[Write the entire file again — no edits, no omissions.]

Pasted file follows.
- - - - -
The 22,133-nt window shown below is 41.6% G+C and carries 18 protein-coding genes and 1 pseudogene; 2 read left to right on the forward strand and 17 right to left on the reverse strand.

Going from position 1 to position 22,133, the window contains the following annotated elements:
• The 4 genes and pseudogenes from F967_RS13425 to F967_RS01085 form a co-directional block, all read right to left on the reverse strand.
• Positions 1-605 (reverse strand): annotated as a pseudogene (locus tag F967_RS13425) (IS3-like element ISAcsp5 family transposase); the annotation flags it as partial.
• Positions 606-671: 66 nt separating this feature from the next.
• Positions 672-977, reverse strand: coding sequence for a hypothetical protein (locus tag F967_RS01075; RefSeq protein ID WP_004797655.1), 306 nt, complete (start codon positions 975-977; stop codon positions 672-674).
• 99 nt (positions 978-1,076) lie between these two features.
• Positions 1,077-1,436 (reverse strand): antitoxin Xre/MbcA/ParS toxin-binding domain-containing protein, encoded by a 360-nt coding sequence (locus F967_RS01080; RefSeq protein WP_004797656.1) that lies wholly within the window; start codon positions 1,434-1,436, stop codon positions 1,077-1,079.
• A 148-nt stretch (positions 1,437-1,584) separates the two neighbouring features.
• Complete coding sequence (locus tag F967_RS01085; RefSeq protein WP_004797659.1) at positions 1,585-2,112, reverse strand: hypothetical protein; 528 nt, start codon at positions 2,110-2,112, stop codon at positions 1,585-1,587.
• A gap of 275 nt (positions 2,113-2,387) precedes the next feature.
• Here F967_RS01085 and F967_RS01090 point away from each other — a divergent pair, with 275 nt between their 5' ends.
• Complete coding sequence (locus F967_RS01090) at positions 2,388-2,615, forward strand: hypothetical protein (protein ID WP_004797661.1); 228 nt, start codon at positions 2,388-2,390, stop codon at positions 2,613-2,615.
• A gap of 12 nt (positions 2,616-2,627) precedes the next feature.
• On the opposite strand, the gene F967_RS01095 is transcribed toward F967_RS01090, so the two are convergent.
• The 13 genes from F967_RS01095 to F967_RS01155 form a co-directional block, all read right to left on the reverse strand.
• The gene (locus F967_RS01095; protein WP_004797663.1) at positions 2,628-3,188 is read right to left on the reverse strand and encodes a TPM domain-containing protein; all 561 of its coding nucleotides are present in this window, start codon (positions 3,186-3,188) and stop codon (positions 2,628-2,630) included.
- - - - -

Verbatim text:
The 22,133-nt window shown below is 41.6% G+C and carries 18 protein-coding genes and 1 pseudogene; 2 read left to right on the forward strand and 17 right to left on the reverse strand.

Going from position 1 to position 22,133, the window contains the following annotated elements:
• The 4 genes and pseudogenes from F967_RS13425 to F967_RS01085 form a co-directional block, all read right to left on the reverse strand.
• Positions 1-605 (reverse strand): annotated as a pseudogene (locus tag F967_RS13425) (IS3-like element ISAcsp5 family transposase); the annotation flags it as partial.
• Positions 606-671: 66 nt separating this feature from the next.
• Positions 672-977, reverse strand: coding sequence for a hypothetical protein (locus tag F967_RS01075; RefSeq protein ID WP_004797655.1), 306 nt, complete (start codon positions 975-977; stop codon positions 672-674).
• 99 nt (positions 978-1,076) lie between these two features.
• Positions 1,077-1,436 (reverse strand): antitoxin Xre/MbcA/ParS toxin-binding domain-containing protein, encoded by a 360-nt coding sequence (locus F967_RS01080; RefSeq protein WP_004797656.1) that lies wholly within the window; start codon positions 1,434-1,436, stop codon positions 1,077-1,079.
• A 148-nt stretch (positions 1,437-1,584) separates the two neighbouring features.
• Complete coding sequence (locus tag F967_RS01085; RefSeq protein WP_004797659.1) at positions 1,585-2,112, reverse strand: hypothetical protein; 528 nt, start codon at positions 2,110-2,112, stop codon at positions 1,585-1,587.
• A gap of 275 nt (positions 2,113-2,387) precedes the next feature.
• Here F967_RS01085 and F967_RS01090 point away from each other — a divergent pair, with 275 nt between their 5' ends.
• Complete coding sequence (locus F967_RS01090) at positions 2,388-2,615, forward strand: hypothetical protein (protein ID WP_004797661.1); 228 nt, start codon at positions 2,388-2,390, stop codon at positions 2,613-2,615.
• A gap of 12 nt (positions 2,616-2,627) precedes the next feature.
• On the opposite strand, the gene F967_RS01095 is transcribed toward F967_RS01090, so the two are convergent.
• The 13 genes from F967_RS01095 to F967_RS01155 form a co-directional block, all read right to left on the reverse strand.
• The gene (locus F967_RS01095; protein WP_004797663.1) at positions 2,628-3,188 is read right to left on the reverse strand and encodes a TPM domain-containing protein; all 561 of its coding nucleotides are present in this window, start codon (positions 3,186-3,188) and stop codon (positions 2,628-2,630) included.